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  • AN interesting opinion.
    However, I will continue to remind my son to use his manners, justas I do with my 2 year old daughter

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  • Our children definitely learn from us, we teach them every second of every day whether we’re meaning to or not. Be kind, be respectful & our children will see this.

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  • I think the sentiment of this article rings true with me – that children should be taught manners.

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  • Treat those how you want to be treated. Respect gives respect. A child is not respectful if their parent isn’t respectful towards them.. Showing kindness, being thankful and many other things produce good manners..

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  • I don’t recall ever referring to it as the magic word, but I certainly have taught my son manners and display them for him to see.

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  • The shop assistant didn’t have the right to correct him.

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  • I agree 100%.
    I recently had a talk with an adult make that was demanding that a 15yr old apologise to him for the wrong that had happened that weekend. I pointed out to him that the kid was still angry over something far worse that had happened 3 months earlier that the adult male had committed and never apologised for. He saw my point instantly and saw it was in fact he that needed to apologise.

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  • It so annoys me when ppl prompt my little shy guy without giving him the chance to get it right himself. I do teach correct responses and please and thankyous. But the magic word at our house is abracadabra and there’s always a little bit of me that wants that response when he’s prompted for the magic word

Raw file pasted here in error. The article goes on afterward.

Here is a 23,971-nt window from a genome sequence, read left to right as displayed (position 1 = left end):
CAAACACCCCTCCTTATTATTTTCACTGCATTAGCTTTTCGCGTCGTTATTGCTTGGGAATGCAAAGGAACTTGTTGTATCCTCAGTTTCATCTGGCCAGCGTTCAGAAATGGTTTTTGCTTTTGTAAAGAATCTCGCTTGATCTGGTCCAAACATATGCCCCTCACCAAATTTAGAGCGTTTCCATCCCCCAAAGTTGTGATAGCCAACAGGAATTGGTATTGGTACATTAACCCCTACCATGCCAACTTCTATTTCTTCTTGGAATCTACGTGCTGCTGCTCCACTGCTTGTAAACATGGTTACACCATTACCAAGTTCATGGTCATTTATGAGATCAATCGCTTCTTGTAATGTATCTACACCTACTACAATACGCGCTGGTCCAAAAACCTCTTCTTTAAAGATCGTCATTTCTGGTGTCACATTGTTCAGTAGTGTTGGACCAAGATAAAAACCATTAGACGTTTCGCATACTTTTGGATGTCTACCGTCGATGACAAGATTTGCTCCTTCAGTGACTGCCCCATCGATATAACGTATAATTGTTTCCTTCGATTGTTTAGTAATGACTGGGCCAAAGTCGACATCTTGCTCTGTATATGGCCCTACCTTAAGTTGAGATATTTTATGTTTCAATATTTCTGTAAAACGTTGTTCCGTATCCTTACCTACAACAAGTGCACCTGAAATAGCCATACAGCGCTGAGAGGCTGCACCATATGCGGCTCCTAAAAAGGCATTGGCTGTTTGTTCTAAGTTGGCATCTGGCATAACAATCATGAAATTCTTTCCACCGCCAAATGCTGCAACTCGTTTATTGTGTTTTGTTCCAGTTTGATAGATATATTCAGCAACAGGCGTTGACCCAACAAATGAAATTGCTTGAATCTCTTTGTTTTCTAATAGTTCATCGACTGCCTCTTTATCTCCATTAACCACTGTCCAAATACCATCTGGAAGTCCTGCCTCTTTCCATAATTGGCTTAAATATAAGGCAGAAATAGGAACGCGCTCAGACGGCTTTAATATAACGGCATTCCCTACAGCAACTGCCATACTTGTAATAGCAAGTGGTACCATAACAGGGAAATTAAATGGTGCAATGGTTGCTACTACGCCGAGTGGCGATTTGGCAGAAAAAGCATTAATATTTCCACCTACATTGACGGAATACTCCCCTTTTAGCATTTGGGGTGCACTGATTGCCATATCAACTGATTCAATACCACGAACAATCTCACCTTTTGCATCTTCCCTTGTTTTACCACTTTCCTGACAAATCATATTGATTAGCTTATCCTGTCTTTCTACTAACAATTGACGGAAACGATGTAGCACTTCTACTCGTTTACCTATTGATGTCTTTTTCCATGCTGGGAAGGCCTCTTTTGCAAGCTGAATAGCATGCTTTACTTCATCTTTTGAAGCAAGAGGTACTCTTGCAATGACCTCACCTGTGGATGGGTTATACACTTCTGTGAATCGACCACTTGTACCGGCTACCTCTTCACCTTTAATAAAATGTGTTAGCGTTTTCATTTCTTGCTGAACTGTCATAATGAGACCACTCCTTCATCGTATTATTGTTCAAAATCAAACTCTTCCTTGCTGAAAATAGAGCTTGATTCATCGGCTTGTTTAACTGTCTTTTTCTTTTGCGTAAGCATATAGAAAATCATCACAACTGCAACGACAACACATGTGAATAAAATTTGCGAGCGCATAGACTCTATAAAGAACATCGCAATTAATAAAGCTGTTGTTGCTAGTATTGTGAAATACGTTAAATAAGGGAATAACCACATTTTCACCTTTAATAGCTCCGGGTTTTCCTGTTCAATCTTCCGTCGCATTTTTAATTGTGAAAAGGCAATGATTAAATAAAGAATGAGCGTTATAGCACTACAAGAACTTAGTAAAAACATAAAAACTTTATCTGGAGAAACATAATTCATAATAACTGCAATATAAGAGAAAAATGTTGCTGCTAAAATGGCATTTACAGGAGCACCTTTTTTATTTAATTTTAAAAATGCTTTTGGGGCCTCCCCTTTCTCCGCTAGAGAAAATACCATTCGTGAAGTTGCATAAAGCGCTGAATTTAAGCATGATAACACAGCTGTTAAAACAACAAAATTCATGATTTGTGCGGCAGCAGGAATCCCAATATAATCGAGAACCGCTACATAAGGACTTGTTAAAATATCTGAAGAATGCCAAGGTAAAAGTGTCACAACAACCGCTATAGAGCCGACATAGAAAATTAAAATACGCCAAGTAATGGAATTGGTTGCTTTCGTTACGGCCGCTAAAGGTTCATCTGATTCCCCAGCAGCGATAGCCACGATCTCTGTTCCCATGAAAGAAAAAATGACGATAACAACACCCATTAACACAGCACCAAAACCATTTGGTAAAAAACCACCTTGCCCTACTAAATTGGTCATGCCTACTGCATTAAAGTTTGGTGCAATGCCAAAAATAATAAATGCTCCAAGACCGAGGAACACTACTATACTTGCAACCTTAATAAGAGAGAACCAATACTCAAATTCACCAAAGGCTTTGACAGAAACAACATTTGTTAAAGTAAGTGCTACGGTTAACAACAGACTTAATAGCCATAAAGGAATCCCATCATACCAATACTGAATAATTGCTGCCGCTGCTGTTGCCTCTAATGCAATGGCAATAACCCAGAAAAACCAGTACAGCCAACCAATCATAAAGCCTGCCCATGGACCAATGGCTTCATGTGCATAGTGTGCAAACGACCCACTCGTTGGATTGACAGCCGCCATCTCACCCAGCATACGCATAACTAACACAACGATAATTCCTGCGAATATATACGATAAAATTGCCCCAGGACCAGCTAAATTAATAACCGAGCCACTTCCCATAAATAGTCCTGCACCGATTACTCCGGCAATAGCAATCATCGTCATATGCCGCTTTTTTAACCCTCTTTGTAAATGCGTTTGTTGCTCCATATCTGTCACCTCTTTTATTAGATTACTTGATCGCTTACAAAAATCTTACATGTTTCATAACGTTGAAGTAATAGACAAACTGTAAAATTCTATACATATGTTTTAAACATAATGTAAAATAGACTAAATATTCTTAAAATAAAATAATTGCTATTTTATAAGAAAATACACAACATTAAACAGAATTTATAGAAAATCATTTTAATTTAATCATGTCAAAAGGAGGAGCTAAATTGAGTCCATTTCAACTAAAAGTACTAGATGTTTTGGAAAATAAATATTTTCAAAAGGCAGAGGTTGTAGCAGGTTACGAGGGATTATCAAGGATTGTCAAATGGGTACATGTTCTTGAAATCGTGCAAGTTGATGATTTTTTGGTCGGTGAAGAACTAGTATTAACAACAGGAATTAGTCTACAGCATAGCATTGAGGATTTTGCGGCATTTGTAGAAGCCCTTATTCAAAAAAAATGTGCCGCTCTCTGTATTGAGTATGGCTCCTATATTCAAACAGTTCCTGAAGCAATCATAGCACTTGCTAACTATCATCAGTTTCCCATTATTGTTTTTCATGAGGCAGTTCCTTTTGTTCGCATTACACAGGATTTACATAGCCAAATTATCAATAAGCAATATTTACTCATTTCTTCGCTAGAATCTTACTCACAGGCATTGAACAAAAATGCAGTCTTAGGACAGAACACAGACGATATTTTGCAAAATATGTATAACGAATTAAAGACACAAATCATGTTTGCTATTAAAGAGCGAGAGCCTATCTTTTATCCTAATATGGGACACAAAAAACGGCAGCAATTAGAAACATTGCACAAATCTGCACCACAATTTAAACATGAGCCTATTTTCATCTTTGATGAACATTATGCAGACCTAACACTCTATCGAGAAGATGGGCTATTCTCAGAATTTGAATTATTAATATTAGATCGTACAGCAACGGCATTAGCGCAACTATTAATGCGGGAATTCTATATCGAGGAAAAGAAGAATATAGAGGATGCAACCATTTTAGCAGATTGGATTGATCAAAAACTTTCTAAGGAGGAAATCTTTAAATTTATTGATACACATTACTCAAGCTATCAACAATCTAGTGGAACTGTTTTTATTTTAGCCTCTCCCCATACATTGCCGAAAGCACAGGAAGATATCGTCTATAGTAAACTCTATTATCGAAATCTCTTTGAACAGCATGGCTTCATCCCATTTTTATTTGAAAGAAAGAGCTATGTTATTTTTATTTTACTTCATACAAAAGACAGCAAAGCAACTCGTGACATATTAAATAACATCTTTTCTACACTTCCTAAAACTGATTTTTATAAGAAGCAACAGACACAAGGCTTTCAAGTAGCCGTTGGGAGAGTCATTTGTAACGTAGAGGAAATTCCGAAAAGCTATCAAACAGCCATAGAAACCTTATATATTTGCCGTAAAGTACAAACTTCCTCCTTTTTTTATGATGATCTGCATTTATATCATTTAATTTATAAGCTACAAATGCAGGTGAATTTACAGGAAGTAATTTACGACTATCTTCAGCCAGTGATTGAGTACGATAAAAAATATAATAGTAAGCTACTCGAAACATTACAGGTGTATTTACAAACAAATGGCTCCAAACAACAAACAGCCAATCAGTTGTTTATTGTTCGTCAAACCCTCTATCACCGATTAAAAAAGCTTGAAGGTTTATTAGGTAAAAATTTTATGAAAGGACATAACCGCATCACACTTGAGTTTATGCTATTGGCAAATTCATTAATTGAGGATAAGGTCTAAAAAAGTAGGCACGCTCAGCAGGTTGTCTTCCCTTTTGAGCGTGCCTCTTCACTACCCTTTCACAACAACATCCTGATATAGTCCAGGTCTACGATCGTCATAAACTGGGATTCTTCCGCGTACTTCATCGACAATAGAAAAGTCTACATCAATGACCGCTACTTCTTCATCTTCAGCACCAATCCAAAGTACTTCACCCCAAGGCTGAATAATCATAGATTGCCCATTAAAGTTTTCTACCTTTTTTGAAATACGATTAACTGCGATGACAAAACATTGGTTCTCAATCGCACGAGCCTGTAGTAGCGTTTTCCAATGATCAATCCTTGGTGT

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  • We don’t use a magic word. We model manners and encourage our daughter to do the same

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  • I agree with the concept of modelling good manners, but you also have to explicitly teach kids things and explain why they’re important. In this situation I would prefer the shop assistant to keep out of it and let me step up if my child doesn’t act appropriately.

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  • We always say it takes a village to raise a child, yet when someone (in this case the shopkeeper) is requiring the child to say thank you (and in so doing reinforcing manners), the parent sees this as an attack on her child. I personally think the parent is over-reacting.


    • I agree



      • I can’t see why the shop assistant said anything anyway. He said hello to her. He handed over the cash for it.
        I agree the boy needs to be taught manners. Sure she can at least encourage him to say “please” and “thank you” in circumstances that warrant it. You need to teach a child when to say the appropriate “words”. Our 3 years old knows if he doesn’t say “please” when he asks for something he definitely will not be given the object or allowed to do what he wants to. Now at 4 y.o. If he is given something and doesn’t say thank you it will be taken away from him until he does. In general people do not appreciate blatant rudeness. Teachers consider it disrespectful.


      • Completely agree

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  • I totally agree children are so often treated as second class citizens, however, the piece seems to equate being reminded something (ie socially appropriate words) is treating them as second class citizens. I disagree. The child experienced a public social interaction and was included in the adult world (by the storekeeper) engaging with the child over social norms. I see that as a positive, elevating the child from their normally marginalized and ignored position. Of course she might not ask an adult for the ‘magic word’ but would engage them at their level should the need arise in her shop.

    Reply